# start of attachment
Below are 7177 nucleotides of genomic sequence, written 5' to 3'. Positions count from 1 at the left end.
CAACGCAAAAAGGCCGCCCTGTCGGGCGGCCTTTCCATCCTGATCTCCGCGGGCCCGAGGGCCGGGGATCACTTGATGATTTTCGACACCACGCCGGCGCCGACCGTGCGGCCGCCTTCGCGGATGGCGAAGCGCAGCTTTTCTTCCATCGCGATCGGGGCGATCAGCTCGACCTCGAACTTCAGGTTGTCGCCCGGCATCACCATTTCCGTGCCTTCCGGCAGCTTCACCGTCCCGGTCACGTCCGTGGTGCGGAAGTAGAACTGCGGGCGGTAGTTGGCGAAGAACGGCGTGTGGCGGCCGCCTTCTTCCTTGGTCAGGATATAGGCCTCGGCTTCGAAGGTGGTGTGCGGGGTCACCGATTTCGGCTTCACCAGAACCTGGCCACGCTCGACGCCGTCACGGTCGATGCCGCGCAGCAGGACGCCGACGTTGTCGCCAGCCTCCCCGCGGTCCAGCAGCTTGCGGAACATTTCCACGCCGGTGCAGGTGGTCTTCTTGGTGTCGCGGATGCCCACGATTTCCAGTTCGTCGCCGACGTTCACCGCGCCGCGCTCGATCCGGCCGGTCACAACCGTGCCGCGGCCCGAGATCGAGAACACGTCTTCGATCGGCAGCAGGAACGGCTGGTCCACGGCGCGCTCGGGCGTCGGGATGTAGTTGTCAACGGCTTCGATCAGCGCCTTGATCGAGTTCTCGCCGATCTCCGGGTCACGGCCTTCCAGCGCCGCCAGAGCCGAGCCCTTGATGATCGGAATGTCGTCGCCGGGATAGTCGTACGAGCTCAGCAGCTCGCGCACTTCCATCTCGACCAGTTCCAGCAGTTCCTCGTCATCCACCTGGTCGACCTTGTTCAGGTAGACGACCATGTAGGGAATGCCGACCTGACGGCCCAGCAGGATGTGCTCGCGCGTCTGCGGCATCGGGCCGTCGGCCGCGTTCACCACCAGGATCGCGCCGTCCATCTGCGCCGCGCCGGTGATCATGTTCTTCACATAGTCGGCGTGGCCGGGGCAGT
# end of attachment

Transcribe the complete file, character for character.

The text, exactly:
Below are 7177 nucleotides of genomic sequence, written 5' to 3'. Positions count from 1 at the left end.
CAACGCAAAAAGGCCGCCCTGTCGGGCGGCCTTTCCATCCTGATCTCCGCGGGCCCGAGGGCCGGGGATCACTTGATGATTTTCGACACCACGCCGGCGCCGACCGTGCGGCCGCCTTCGCGGATGGCGAAGCGCAGCTTTTCTTCCATCGCGATCGGGGCGATCAGCTCGACCTCGAACTTCAGGTTGTCGCCCGGCATCACCATTTCCGTGCCTTCCGGCAGCTTCACCGTCCCGGTCACGTCCGTGGTGCGGAAGTAGAACTGCGGGCGGTAGTTGGCGAAGAACGGCGTGTGGCGGCCGCCTTCTTCCTTGGTCAGGATATAGGCCTCGGCTTCGAAGGTGGTGTGCGGGGTCACCGATTTCGGCTTCACCAGAACCTGGCCACGCTCGACGCCGTCACGGTCGATGCCGCGCAGCAGGACGCCGACGTTGTCGCCAGCCTCCCCGCGGTCCAGCAGCTTGCGGAACATTTCCACGCCGGTGCAGGTGGTCTTCTTGGTGTCGCGGATGCCCACGATTTCCAGTTCGTCGCCGACGTTCACCGCGCCGCGCTCGATCCGGCCGGTCACAACCGTGCCGCGGCCCGAGATCGAGAACACGTCTTCGATCGGCAGCAGGAACGGCTGGTCCACGGCGCGCTCGGGCGTCGGGATGTAGTTGTCAACGGCTTCGATCAGCGCCTTGATCGAGTTCTCGCCGATCTCCGGGTCACGGCCTTCCAGCGCCGCCAGAGCCGAGCCCTTGATGATCGGAATGTCGTCGCCGGGATAGTCGTACGAGCTCAGCAGCTCGCGCACTTCCATCTCGACCAGTTCCAGCAGTTCCTCGTCATCCACCTGGTCGACCTTGTTCAGGTAGACGACCATGTAGGGAATGCCGACCTGACGGCCCAGCAGGATGTGCTCGCGCGTCTGCGGCATCGGGCCGTCGGCCGCGTTCACCACCAGGATCGCGCCGTCCATCTGCGCCGCGCCGGTGATCATGTTCTTCACATAGTCGGCGTGGCCGGGGCAGT